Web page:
“How’re things going this week?” You ask. Very well, thank you, especially since this week we’ve been sent yet another wonderful collection of Things. Included in the bundle is a plastic-bound zine dedicated to contemporary female artists and issues, ten bright and bold birthday prints, and a publication of photographs documenting the transformation process of the new Design Museum in Kensington. If that’s not enough for you, we’ve also got some heartbreaking photographs, and an extremely wacky and surreal collection of illustrative stories. They say all good things must come to an end, but judging by all the great things that we keep receiving, it looks like we’ll be writing this post for years to come.
Lucie Massey and Maddie Yuille: Gertrude Vol. 1
This plastic-bound zine focuses on “the experience of women – what it is like to be a girl, female relationships, the trials and tribulations as well as the beauty and grace.” The pages celebrate incredible female artists working today, including some of our favourites, like Laura Callaghan, who we’ve written about before, and Erin Riley, who creates incredible textiles and cites Facebook, sexting and dating as her inspiration. Covered in glittery stickers, cut-and-pasted together on a computer in the true zine spirit, and filled to the brim with punchy essays on Freud, bathing and grandmothers, this is exactly the thing that everyone should be reading at the moment.
Koto Bolofo: Work in Progress
These bold photographs by Koto Bolofo spectacularly document the transformation of The Design Museum’s new home in Kensington. Sparse, informative quotes from those involved are peppered elegantly throughout the publication, and Koto’s photographs provide not only an intriguing glimpse into the incredible structure, but also capture the beauty of the building’s tiny elements, like the nuts and bolts and bricks. Koto has been photographing the transformation of the iconic structure for three years, and his beautiful shots capture very powerfully what would otherwise be unseen.
Soma Gallery: Ten Prints
For Soma’s 10th birthday, the Bristol-based illustration and graphic design gallery have asked ten artists to create exclusive limited edition, celebratory prints, and included in the bunch are the fantastic Adam Bridgland, Lucy Gough, Spencer Wilson and Hazel Nicholls. Our favourites of the prints have got to be the colourful, folk-inspired poster by Alice Pattullo, and the dark, floral pattern by HelloMarine. We can’t think of a better way to celebrate your birthday then by getting your favourite artists to specially design posters for you, so Happy Birthday Soma!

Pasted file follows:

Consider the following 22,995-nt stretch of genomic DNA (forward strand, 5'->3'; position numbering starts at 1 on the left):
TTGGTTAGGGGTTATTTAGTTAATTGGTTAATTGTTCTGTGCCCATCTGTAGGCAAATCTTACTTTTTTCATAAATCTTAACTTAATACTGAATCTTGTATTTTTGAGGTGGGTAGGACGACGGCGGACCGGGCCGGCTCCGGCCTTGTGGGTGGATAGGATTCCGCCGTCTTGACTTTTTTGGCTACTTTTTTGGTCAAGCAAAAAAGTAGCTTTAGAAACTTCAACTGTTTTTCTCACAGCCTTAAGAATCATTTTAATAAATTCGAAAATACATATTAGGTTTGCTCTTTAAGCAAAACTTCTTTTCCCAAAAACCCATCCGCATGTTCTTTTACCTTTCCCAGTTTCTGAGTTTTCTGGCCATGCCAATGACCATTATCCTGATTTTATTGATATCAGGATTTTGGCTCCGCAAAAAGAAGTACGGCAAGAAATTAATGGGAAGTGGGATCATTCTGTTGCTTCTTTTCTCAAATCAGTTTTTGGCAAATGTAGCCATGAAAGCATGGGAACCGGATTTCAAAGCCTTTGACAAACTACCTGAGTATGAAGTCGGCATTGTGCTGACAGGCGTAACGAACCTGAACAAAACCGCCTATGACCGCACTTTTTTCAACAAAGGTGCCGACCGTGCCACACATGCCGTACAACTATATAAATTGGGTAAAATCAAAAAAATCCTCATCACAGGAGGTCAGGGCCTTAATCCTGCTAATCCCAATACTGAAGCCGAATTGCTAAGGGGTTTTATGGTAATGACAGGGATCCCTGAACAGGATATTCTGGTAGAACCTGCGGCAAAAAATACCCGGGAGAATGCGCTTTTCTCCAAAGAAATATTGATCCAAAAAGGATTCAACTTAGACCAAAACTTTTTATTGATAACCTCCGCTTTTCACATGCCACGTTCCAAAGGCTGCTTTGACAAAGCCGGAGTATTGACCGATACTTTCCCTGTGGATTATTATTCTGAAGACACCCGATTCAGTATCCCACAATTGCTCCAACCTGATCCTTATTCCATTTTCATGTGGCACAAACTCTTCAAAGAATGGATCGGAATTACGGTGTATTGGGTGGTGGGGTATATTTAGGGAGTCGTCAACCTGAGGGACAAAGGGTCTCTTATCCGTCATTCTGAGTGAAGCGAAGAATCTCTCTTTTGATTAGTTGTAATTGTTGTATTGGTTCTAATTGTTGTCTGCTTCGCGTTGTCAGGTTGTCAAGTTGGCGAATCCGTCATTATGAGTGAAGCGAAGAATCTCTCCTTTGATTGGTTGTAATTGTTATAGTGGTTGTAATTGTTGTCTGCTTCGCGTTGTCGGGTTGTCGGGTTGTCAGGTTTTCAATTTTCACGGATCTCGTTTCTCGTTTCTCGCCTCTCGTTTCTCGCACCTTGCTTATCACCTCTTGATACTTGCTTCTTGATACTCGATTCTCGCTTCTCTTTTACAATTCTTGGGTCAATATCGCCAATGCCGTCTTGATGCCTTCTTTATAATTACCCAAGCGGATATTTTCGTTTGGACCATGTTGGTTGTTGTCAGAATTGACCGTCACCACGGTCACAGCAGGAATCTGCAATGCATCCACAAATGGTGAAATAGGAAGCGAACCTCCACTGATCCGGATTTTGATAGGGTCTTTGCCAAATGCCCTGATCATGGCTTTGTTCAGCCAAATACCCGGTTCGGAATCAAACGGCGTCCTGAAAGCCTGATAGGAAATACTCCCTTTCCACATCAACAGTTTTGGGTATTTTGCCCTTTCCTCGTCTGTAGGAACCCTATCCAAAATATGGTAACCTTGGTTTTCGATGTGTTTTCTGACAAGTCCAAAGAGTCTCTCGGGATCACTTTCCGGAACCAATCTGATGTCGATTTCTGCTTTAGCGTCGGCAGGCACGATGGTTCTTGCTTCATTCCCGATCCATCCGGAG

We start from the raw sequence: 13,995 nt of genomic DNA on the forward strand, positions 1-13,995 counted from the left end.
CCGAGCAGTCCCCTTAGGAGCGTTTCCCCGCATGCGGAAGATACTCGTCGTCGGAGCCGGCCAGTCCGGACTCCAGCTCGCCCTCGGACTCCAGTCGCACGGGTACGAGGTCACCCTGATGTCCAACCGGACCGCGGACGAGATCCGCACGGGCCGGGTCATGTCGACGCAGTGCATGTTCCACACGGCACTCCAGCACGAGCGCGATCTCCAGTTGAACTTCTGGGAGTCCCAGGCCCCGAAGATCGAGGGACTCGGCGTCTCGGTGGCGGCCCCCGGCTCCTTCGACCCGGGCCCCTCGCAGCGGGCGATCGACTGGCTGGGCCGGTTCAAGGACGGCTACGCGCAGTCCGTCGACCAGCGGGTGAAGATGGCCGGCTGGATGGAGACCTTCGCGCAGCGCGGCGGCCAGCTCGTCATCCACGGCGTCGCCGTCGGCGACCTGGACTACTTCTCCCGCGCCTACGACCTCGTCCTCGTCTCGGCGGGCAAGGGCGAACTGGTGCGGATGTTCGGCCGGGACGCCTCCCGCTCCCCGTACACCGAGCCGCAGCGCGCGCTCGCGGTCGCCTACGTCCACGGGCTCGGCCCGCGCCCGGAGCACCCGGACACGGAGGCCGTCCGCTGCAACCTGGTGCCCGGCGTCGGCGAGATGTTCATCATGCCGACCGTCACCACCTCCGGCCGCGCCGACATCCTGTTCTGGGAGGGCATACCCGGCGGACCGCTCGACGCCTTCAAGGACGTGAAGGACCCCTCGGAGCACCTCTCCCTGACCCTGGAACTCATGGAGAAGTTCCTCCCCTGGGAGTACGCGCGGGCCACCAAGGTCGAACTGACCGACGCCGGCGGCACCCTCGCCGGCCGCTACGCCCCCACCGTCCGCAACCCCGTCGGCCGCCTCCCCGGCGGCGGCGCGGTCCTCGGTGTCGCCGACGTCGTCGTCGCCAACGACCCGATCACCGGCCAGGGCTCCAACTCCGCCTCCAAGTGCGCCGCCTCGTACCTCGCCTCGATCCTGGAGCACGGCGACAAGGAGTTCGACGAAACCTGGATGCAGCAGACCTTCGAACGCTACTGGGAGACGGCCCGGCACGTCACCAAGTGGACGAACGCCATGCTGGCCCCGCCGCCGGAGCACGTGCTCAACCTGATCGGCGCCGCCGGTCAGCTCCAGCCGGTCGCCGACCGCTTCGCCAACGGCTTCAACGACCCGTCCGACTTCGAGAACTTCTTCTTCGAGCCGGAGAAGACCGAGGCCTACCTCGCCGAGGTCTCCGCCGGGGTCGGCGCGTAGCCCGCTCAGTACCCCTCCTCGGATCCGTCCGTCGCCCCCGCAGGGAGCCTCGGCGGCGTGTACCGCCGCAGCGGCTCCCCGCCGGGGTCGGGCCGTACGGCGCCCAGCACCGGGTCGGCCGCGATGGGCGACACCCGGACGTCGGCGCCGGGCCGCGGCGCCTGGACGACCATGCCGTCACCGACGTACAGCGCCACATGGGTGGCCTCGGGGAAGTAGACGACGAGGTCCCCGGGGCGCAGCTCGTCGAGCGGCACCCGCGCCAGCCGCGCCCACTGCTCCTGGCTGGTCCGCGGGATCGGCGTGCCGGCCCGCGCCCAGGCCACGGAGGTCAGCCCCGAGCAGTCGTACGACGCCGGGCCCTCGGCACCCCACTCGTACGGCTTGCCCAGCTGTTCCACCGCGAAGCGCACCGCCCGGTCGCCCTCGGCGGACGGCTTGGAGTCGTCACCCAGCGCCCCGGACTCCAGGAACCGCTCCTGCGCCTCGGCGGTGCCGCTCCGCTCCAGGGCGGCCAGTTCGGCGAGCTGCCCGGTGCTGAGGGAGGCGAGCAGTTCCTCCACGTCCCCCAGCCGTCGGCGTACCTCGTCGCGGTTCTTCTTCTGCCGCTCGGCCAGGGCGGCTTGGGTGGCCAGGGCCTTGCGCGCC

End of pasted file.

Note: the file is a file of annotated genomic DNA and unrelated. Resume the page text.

Celine de Cadt: Tell Me Lovely Little Stories
As you turn the pages of this curious publication, the images just get weirder and weirder. The first half features well-known scenes from The Wizard of Oz, made slightly obscure by Celine de Cadt’s splodgy, thick style of painting. As the zine progresses, the story distorts mysteriously, and by the end we’ve been transported to a desert of smiling cacti, and to a motorway made of giant, disembodied heads. Tell Me Lovely Little Stories takes you way, way over the rainbow, and it’s quite a trip.
Lily Rose Thomas: Heartbreak City
The self-printed and published zine brings together photographs taken by Lily Rose Thomas between 2012 and 2013. The zine is divided neatly into four chapters: Menemsha Blues, which is sultry and moody and melancholic; What You Know About the Tide which is elusive, watery and windswept; Bloodbath, a collection of photographs of knee grazes, bruised thighs and elbow scrapes; and Always the Same, which is shadowy, enigmatic and fragmented. The photographs are intriguing and mysterious and at times very heartbreaking, but heartbreaking in the best way possible.
- Give thanks, and join us in the weekly feast that is the Best of the Web
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- Seoul-based studio Chung Choon applies an elegance and simplicity to its posters
- See the work of some of Nick Knight's most impressive new protégés
- Designer Chloe Pannatier looks at fakes and risk in art and money
- Jonathan Barnbrook talks us through designing David Bowie's new album artwork
- Should illustrators be treated like designers?
- Anthony Burrill tells us about his numerous Etsy WORK HARD rip-offs
- Colourful masses with a Memphis aesthetic in Mariano Pascual’s illustrated alphabet
- Japanese illustrator Nimura Daisuke is back with his charmingly naughty gifs
- Grey London's thoughtful, powerful and innovative new campaign for Tate Britain